A dusting of flour on every piece of fruit in the bowl. Milk slowly trickling down onto the ground from the worktop. Butter in the youngest child’s hair. 

All sounds great?

No, of course it doesn’t but with a quick wipe it’s all fixed, all clean and back to normal, whatever that is in your house. The expression on your child’s face, as they carry a plate of freshly baked scones across the kitchen to show you what they have made…priceless.

Kids love praise, we all do in fact. And what more praise than the obvious enjoyment you show while scoffing down their latest creation.

Until I started baking with my own boys I never realised the benefits of letting them help in the kitchen. Firstly, it keeps them away from screens, which has to be a positive.

Once you ask the question, ‘Do you want to bake something?’, even the most usually unwilling helper turns into commis chef of the year at the notion of getting to make a mess, and not get told off for it.

The recipe comes out. They read what they need and the frantic race around the kitchen to find all the ingredients starts. Once everything is gathered and the mixing bowl is out its time to begin.  Reading the recipe, weighing the ingredients, following the method, without them even realising it, all these things are providing a great education as they learn how to follow instructions, calculate weights and improve their fine motor skills by pouring, chopping and mixing.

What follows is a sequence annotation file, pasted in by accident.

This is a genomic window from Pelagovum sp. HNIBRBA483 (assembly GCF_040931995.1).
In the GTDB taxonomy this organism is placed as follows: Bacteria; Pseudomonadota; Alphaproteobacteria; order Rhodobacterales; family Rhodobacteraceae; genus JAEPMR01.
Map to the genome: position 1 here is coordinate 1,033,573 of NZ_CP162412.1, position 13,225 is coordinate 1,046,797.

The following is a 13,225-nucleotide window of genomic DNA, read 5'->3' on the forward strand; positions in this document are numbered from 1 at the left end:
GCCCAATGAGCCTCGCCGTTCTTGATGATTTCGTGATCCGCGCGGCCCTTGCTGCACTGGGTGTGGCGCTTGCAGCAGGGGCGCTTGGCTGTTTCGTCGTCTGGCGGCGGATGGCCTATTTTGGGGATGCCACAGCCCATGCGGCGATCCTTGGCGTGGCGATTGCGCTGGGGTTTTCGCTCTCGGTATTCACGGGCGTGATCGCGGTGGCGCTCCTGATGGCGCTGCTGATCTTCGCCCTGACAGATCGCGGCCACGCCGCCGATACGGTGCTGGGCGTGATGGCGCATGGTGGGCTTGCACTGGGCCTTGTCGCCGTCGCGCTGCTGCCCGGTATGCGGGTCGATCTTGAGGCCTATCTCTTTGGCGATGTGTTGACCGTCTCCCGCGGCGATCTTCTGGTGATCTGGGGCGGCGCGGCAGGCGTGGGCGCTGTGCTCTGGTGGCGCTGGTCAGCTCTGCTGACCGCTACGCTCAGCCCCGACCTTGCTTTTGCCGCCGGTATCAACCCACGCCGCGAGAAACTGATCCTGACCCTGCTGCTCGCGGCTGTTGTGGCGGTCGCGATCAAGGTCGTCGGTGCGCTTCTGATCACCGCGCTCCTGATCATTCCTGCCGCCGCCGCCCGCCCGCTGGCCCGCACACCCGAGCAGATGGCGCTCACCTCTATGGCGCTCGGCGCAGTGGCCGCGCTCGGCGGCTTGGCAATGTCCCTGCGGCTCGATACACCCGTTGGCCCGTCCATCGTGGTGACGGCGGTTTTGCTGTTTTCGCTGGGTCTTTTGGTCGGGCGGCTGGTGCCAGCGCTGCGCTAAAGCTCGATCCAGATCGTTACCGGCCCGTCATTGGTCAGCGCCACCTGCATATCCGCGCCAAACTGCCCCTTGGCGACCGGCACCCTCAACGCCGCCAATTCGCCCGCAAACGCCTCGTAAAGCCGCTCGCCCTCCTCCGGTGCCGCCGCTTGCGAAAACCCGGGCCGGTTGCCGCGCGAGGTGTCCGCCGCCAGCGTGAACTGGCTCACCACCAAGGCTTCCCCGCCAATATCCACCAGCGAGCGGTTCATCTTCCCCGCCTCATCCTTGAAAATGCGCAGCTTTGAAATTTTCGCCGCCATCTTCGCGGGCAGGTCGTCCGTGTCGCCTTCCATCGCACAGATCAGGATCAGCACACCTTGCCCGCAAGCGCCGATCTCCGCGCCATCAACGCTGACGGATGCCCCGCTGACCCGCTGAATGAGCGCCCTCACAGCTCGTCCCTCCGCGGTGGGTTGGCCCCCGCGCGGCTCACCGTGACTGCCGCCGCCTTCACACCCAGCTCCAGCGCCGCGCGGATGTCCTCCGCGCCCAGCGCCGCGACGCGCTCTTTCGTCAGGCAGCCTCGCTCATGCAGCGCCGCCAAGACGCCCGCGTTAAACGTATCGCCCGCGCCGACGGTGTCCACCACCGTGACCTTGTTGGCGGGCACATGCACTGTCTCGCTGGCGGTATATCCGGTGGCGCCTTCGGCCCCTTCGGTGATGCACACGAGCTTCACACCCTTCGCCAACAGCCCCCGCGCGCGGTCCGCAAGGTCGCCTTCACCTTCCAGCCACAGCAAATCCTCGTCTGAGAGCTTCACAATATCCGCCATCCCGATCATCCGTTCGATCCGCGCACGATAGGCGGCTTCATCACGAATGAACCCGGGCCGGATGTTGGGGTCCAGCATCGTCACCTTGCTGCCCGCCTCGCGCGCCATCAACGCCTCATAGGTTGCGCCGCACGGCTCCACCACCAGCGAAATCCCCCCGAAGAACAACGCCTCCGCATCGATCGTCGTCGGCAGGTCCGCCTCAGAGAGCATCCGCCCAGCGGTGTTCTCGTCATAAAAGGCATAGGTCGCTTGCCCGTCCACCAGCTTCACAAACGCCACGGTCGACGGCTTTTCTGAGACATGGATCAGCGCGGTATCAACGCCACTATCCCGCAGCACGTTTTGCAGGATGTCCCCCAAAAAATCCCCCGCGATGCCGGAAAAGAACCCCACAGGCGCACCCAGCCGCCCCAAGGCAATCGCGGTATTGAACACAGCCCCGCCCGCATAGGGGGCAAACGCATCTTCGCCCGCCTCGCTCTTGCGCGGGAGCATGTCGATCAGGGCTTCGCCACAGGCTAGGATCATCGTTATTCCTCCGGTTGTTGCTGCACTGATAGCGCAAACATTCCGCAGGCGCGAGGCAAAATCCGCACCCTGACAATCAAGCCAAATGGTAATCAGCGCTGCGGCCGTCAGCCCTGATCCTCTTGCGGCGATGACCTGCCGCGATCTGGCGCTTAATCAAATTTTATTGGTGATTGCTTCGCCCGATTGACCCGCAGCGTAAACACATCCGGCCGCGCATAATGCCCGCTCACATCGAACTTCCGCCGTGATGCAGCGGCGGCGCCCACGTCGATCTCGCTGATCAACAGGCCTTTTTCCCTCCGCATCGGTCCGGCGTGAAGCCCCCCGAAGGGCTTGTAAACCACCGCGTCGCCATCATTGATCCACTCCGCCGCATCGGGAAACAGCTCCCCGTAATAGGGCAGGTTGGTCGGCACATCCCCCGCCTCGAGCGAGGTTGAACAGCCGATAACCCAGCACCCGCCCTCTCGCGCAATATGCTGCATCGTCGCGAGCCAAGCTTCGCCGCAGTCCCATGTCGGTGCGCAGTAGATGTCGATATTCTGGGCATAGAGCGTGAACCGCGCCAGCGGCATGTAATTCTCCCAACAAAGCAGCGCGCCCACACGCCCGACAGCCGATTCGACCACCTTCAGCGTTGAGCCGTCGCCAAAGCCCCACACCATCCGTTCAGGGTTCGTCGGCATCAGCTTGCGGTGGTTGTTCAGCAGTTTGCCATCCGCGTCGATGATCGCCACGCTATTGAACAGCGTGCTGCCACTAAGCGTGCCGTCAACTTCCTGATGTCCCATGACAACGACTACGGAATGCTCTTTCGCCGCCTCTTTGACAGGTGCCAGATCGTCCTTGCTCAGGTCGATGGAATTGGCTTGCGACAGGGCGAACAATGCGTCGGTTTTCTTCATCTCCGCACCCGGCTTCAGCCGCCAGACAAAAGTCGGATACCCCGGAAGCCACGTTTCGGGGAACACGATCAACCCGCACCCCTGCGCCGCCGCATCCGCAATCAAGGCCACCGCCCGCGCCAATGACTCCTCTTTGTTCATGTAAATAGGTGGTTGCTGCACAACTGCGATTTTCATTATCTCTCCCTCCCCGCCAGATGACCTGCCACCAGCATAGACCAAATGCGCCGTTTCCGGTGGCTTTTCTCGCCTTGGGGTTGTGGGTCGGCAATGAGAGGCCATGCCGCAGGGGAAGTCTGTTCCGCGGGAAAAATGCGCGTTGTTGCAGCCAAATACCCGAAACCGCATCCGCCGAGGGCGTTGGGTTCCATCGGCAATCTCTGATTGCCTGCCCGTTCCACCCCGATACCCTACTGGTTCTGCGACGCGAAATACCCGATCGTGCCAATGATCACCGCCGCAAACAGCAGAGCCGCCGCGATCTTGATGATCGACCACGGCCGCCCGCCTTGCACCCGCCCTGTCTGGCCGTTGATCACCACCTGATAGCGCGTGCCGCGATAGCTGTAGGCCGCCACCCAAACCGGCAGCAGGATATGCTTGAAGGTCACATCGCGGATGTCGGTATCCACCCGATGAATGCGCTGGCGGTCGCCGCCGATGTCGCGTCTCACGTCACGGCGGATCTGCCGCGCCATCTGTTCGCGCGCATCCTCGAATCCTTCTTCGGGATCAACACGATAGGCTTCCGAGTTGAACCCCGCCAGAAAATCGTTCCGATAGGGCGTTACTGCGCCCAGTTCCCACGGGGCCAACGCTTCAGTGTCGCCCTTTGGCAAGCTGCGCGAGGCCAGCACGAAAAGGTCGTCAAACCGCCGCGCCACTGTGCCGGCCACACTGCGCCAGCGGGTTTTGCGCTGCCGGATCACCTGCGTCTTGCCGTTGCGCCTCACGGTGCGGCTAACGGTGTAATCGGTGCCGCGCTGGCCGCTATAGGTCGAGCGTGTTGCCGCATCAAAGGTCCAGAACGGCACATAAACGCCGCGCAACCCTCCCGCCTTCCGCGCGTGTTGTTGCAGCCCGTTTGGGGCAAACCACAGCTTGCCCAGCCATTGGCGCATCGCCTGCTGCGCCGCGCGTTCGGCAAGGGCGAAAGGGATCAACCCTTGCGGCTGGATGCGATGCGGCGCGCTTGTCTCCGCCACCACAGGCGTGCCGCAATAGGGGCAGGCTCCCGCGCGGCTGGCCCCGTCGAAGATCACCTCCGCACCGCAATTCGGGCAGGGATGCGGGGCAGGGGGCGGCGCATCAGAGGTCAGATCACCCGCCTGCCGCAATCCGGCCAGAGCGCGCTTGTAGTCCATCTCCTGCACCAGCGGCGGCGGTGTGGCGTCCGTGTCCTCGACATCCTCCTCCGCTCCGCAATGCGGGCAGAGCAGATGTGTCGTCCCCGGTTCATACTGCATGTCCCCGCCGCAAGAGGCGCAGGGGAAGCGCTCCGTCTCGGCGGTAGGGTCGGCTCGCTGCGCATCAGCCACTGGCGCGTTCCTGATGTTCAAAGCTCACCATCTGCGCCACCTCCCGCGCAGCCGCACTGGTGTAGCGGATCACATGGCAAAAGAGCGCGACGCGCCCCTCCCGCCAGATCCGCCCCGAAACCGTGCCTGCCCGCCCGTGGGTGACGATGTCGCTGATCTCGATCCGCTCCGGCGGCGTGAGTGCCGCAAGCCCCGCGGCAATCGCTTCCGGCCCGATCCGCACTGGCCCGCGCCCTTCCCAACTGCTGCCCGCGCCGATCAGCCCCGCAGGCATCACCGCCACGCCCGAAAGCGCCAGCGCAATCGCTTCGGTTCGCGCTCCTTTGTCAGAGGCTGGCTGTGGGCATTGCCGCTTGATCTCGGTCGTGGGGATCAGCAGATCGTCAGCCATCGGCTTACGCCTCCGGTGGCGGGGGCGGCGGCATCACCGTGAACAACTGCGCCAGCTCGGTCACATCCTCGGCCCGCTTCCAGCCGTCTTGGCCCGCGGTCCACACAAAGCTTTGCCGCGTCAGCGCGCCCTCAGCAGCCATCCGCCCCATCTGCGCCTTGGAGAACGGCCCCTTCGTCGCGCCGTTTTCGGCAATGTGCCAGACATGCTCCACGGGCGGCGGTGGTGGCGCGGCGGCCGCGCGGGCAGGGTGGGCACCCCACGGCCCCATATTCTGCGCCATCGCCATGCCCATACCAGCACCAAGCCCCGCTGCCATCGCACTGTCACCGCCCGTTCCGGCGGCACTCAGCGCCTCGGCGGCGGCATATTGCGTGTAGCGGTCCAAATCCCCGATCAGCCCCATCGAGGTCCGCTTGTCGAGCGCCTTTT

Coming from a farming family we take a lot of things for granted, the boys know that butter is made from milk and that milk comes from a cow. I was shocked to realise that this isn’t the case with all kids and when I thought about it its hardly surprising, we buy milk in the shop, it’s in a carton and comes from the milk factory. We buy a packet of scones which come from the scone factory. Kids need to know where food comes from and the best way to do that is by making their own.  They will soon realise that the field of cows they see from out their bedroom window, produce the milk they have on their cereal, provides the raw ingredients for the butter they put on their toast, the yogurt they bring in their lunchbox and the cheese they have in their sandwich. 

By cooking and baking with your kids they will begin to question what is in their food and where it comes from. This in turn will lead to them wanting to bake and cook with ingredients they know, good simple seasonal ingredients and not an E number in sight.

When you are at home making dinner ask them to help.  Even the fussiest of eaters are more likely to eat food they have made themselves. Talk about food, where it comes from, what you can make with it and most of all let them experiment. You never know, soon you could be sitting down, waiting to be served a dinner that you didn’t even have to cook yourself…